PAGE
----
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Government food policy ‘fuels hunger’

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Hundreds of millions of people face starvation as a result of British government policy which puts food companies’ profits before the needs of the world’s poor.

NEWS PEG: Monday, 17 October 2011 - UN committee on food security meets in Rome

Government food policy ‘fuels hunger’

Big business ‘infatuation’ blocks solutions to food crisis, warns report

Hundreds of millions of people face starvation as a result of British government policy which puts food companies’ profits before the needs of the world’s poor.

This accusation is made today in a new report from the anti-poverty charity War on Want, which exposes UK government food policy as a central cause of global hunger.

War on Want publishes its report as the UK and other nations hold talks on the global food crisis at the UN food security committee in Rome.

The report – entitled ‘Food Sovereignty: Reclaiming the Food System’ – contrasts the UK government’s preferred approach of ‘food security’, based on free markets supplemented by aid, with the positive alternative of food sovereignty, which returns control over the food system to farmers.

It shows how the government has driven a free trade agenda at the international level, while pressing countries to remove social protections that would reduce suffering.

Meanwhile, far from relieving hunger among the world’s poorest, the Department for International Development (DFID) funds development of new crop technologies that deepen farmers’ reliance on those companies’ seed and agrochemicals at ever greater prices, leading to hunger on an unprecedented scale.

War on Want international programmes director Graciela Romero said: “The right to food is a human right, not a welfare issue. There is a real solution to the problem of the world hunger crisis: food sovereignty, which farmers around the world are increasingly demanding. But that solution has been consistently blocked by the UK government’s infatuation with the corporate sector.”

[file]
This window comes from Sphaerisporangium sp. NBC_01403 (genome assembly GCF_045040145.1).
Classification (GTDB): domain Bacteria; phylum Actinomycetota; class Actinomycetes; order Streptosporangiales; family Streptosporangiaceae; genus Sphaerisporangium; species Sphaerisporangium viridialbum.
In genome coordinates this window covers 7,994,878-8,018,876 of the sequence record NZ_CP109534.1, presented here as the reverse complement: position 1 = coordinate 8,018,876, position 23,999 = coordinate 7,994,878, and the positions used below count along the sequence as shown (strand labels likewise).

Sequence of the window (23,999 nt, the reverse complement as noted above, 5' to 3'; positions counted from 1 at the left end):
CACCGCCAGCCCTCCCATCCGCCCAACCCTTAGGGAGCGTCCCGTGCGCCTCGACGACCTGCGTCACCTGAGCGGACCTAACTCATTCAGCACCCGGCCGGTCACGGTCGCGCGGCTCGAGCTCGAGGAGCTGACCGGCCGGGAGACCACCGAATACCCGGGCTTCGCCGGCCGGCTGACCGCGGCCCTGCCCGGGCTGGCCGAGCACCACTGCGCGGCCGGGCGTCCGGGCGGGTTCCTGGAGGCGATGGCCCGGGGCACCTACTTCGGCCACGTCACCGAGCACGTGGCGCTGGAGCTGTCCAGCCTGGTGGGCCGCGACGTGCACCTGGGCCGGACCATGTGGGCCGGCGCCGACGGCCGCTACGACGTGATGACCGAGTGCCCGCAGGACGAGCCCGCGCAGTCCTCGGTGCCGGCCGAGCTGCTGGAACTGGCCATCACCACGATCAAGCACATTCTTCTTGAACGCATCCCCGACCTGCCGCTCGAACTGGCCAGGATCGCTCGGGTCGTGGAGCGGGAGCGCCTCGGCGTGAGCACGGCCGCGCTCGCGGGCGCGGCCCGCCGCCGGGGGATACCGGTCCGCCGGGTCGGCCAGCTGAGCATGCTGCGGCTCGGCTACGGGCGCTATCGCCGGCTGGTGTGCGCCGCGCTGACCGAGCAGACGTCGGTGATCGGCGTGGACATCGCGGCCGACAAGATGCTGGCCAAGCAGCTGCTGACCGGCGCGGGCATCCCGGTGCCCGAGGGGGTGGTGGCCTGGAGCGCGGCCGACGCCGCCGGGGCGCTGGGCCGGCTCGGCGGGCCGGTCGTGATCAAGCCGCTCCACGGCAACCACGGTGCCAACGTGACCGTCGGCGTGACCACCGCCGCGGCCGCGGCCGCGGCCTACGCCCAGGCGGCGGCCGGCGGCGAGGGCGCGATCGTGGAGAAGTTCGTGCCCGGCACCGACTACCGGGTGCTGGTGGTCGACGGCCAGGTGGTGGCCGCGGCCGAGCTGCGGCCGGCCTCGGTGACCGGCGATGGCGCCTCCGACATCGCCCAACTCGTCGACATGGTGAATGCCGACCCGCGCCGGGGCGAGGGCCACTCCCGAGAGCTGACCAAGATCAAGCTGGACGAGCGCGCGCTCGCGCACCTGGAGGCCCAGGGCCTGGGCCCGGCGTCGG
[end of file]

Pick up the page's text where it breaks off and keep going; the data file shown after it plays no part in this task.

War on Want criticises international development secretary Andrew Mitchell for using the aid budget to support the private sector by strengthening commitments to helping corporations develop new crop breeds.

Examples include funding for the African Agricultural Technology Foundation in expanding use of a weed-resistant strain of maize patented by agrochemical company BASF, the world’s largest chemical firm.

DFID’s 2009 white paper Eliminating World Poverty: Building Our Common Future pressed developing countries to remove social protections, insisting political leaders must make “tough choices about agricultural price controls, land policy and the agricultural business environment”.

War on Want calls for ministers to drop the failed model of food security for food sovereignty, which requires agrarian reform in favour of small producers and the landless, and the reorganisation of global food trade to prioritise local markets and self-sufficiency. It also demands tougher curbs on global food chain firms, such as supermarkets, and the democratisation of international financial institutions.

The charity highlights examples which offer positive farming alternatives from the UK, Sri Lanka, Mozambique and Brazil.

NOTES TO EDITORS

  • Liberal Democrat peer Baroness Miller and Labour MP Rob Flello, who both support food sovereignty, are available for interview.
  • Sarath Fernando,from War on Want’s small farmers’ group partner Monlar in Sri  Lanka, can also be interviewed.
  • The technological approach was pioneered in the Green Revolution, which between the 1970s and 1990s increased per capita food production while the number of hungry grew. For example, in South America food production increased by 9% while the number of hungry people increased by 19% during that period. In 2009 the global number of people officially classified as hungry exceeded one billion for the first time.

CONTACT: Paul Collins, War on Want media office (+44) (0)20 7324 5054 or (+44) (0)7983 550728

Attachments:
Download this file (Food sovereignty report.pdf)Food sovereignty report[ ]3970 Kb

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